2014年4月8日火曜日

Code for Japan - Fellowship in Namie, Fukushima

Code for Japan is starting its first fellowship program in Namie, Fukushima.



Background information about the city:

Namie is a town in Futaba District, Fukushima Prefecture, Japan. The town was heavily damaged in the 2011 Tohoku earthquake, tsunami and the nuclear power plant accident, and the whole town (21,000 people) evacuated due to the radiation threat from the nuclear power plant, and they still cannot go back to their hometown after 3 years have passed.


Back in October 2012, my colleagues from Google and I visited the local government of Namie to discuss what we can do to help using technology.

The town was in diaspora, and in order to discuss with citizens evacuated in various places in Japan, they needed technology to discuss. "How about using Hangout? You can use it for free, and can log in from 10 different places." Local government is split and functioning in 3 different places, so they used Hangout to carry on their discussions and meetings.



Many people were not allowed to enter their hometown, and were asking to see the current state of their town. Therefore, through collaboration between the town and Google, we were able to drive Street View cars through Namie-machi to capture panoramic images of the abandoned city.

You can read the blog post here:
Imagery on Google Maps of Fukushima Exclusion Zone Town Namie-machi



When there is such disaster, I sometimes think technology is so useless. But at the same time, we find technology is so powerful and helpful and we can challenge things that were impossible otherwise.

Back in April 2011, less than one month after the disaster, their mayor Tamotsu Baba used YouTube to provide message to their citizens. TV stations will not broadcast all of the small town's mayors' messages. They will probably not show the full video of 5 minutes of all of the small towns. Mass media has the right to control the contents on TVs. But on the Internet, you have the right to control the contents.

If their citizens failed to see the news, there is no way to search on TV programs and watch it later. TV stations will not archive videos for you. But videos on the Internet can be viewed later if the citizens found out later that their mayor was trying to reach out to them.



"But what about the old people who can't use the Internet? What about the digital divide?" You may ask. That is exactly why the town of Namie is going to distribute tablets to every single household in collaboration with Code for Japan and its subsidiary Code for Namie.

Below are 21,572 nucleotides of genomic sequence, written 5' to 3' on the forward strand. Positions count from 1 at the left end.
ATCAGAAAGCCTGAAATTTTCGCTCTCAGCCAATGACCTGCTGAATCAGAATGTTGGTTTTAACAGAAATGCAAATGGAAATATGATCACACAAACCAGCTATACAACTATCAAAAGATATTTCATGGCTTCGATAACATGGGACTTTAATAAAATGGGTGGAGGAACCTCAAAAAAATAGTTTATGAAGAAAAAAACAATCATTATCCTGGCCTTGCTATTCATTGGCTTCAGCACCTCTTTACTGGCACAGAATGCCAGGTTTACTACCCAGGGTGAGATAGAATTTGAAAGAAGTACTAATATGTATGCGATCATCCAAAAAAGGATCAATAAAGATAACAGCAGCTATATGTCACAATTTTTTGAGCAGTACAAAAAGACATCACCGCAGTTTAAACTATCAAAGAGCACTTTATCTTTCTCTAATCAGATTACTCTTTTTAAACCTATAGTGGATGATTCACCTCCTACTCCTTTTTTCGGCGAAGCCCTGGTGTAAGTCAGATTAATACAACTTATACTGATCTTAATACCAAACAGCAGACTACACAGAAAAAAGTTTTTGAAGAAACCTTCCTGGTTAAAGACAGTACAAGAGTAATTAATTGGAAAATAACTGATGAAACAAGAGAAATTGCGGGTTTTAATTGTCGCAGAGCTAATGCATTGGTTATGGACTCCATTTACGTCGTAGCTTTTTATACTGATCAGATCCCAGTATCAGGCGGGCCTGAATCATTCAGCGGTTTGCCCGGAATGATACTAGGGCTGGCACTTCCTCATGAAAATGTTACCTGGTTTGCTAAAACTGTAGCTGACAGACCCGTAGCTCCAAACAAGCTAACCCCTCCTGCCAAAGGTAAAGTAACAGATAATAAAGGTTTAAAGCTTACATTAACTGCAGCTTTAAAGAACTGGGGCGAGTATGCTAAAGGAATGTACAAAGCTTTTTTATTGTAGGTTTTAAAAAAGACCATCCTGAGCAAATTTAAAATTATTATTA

"Can old people use tablets? I have heard many companies sent tablets to evacuation centers in Tohoku and they were never used." That is exactly why they are trying to get the fellows in Namie, and build apps from the user standpoint. In fact, when I visited the temporary housing of the evacuees in Otsuchi, I talked with an old man. He had a feature phone, and he said he only uses it to talk (voice), e-mail and look at the website of his town. He uses voice and e-mail because it is easy, never watches websites because it is small and hard for him, but looks at his hometown's website because otherwise he will miss the information. When he was in the evacuation shelter, he watched YouTube with other kids and evacuees and because the screens of tablets are bigger he enjoyed watching them.

What will happen at Code for Namie?

1. Town of Namie is planning to distribute tablets to their citizens. Code for Namie will support building apps and run various workshops to help the citizens.
2. Send 3 engineers to work for Namie. The team will support the distribution of the tablets, build communication platforms to connect the citizens who have evacuated all over Japan.
3. Build the local community "Code for Namie".

Saying "We're starting Code for All fellowship in Japan" is not as simple as it sounds, because what we are tackling is not a city that has their own citizens in their town- they are all evacuees. The town that we are trying to work with is a victim of 3 disasters that each left tragedy to the town- earthquake broke buildings, tsunami washed away part of the town, and due to nuclear power plant accident the whole town is polluted with radiation. They have budget of 290 million yen (approximately 2.9 million USD as of 4/7 2014), including the cost of tablet that will be distributed to all of the 10,000 households.

"Why now?" Initially, the town was planning to aim to return all of their citizens back to Namie, but according to a survey the number of people wanting to come back to the hometown is decreasing. If we don't build the community and rebuild the connection between the citizens now, the town is in jeopardy of being lost.

Press release by Code for Japan
For the First Time Ever – “Code for Japan”To Start a Private Engineer Dispatch Program to Local Governments 
-Supporting the tablet device distribution project in Namie-town, Fukushima Prefecture, to rebuild the bonds of residents-


Disclaimer: The opinions expressed here are my own, and do not reflect those of my employer. -Fumi Yamazaki